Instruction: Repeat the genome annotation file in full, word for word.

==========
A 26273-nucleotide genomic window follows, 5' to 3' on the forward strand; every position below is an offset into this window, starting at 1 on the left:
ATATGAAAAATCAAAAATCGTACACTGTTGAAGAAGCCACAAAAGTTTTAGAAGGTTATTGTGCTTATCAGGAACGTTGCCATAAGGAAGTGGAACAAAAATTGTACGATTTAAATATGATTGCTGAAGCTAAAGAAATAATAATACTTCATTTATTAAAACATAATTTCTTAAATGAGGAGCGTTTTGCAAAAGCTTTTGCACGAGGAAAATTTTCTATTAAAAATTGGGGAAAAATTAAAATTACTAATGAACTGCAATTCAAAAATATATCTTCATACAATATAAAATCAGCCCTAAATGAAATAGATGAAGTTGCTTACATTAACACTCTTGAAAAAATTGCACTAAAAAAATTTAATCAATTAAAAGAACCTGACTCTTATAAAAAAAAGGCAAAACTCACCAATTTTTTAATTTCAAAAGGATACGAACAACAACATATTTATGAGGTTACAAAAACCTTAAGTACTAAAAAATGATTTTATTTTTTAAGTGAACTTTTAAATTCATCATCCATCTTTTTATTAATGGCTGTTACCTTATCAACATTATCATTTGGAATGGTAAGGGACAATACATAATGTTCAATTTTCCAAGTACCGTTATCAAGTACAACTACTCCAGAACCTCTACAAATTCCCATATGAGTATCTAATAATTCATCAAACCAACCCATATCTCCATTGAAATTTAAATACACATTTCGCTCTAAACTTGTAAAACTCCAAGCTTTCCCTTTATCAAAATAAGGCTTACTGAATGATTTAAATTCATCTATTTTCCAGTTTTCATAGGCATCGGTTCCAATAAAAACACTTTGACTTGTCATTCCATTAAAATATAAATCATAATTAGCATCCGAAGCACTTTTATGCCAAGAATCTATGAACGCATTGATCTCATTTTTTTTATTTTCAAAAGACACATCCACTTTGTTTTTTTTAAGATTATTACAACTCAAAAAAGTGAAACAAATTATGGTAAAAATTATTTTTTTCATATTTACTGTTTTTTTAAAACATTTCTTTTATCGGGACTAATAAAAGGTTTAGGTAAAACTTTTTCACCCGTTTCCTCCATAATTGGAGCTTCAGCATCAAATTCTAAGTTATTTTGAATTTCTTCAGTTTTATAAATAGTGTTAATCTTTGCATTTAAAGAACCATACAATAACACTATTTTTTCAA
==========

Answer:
A 26273-nucleotide genomic window follows, 5' to 3' on the forward strand; every position below is an offset into this window, starting at 1 on the left:
ATATGAAAAATCAAAAATCGTACACTGTTGAAGAAGCCACAAAAGTTTTAGAAGGTTATTGTGCTTATCAGGAACGTTGCCATAAGGAAGTGGAACAAAAATTGTACGATTTAAATATGATTGCTGAAGCTAAAGAAATAATAATACTTCATTTATTAAAACATAATTTCTTAAATGAGGAGCGTTTTGCAAAAGCTTTTGCACGAGGAAAATTTTCTATTAAAAATTGGGGAAAAATTAAAATTACTAATGAACTGCAATTCAAAAATATATCTTCATACAATATAAAATCAGCCCTAAATGAAATAGATGAAGTTGCTTACATTAACACTCTTGAAAAAATTGCACTAAAAAAATTTAATCAATTAAAAGAACCTGACTCTTATAAAAAAAAGGCAAAACTCACCAATTTTTTAATTTCAAAAGGATACGAACAACAACATATTTATGAGGTTACAAAAACCTTAAGTACTAAAAAATGATTTTATTTTTTAAGTGAACTTTTAAATTCATCATCCATCTTTTTATTAATGGCTGTTACCTTATCAACATTATCATTTGGAATGGTAAGGGACAATACATAATGTTCAATTTTCCAAGTACCGTTATCAAGTACAACTACTCCAGAACCTCTACAAATTCCCATATGAGTATCTAATAATTCATCAAACCAACCCATATCTCCATTGAAATTTAAATACACATTTCGCTCTAAACTTGTAAAACTCCAAGCTTTCCCTTTATCAAAATAAGGCTTACTGAATGATTTAAATTCATCTATTTTCCAGTTTTCATAGGCATCGGTTCCAATAAAAACACTTTGACTTGTCATTCCATTAAAATATAAATCATAATTAGCATCCGAAGCACTTTTATGCCAAGAATCTATGAACGCATTGATCTCATTTTTTTTATTTTCAAAAGACACATCCACTTTGTTTTTTTTAAGATTATTACAACTCAAAAAAGTGAAACAAATTATGGTAAAAATTATTTTTTTCATATTTACTGTTTTTTTAAAACATTTCTTTTATCGGGACTAATAAAAGGTTTAGGTAAAACTTTTTCACCCGTTTCCTCCATAATTGGAGCTTCAGCATCAAATTCTAAGTTATTTTGAATTTCTTCAGTTTTATAAATAGTGTTAATCTTTGCATTTAAAGAACCATACAATAACACTATTTTTTCAA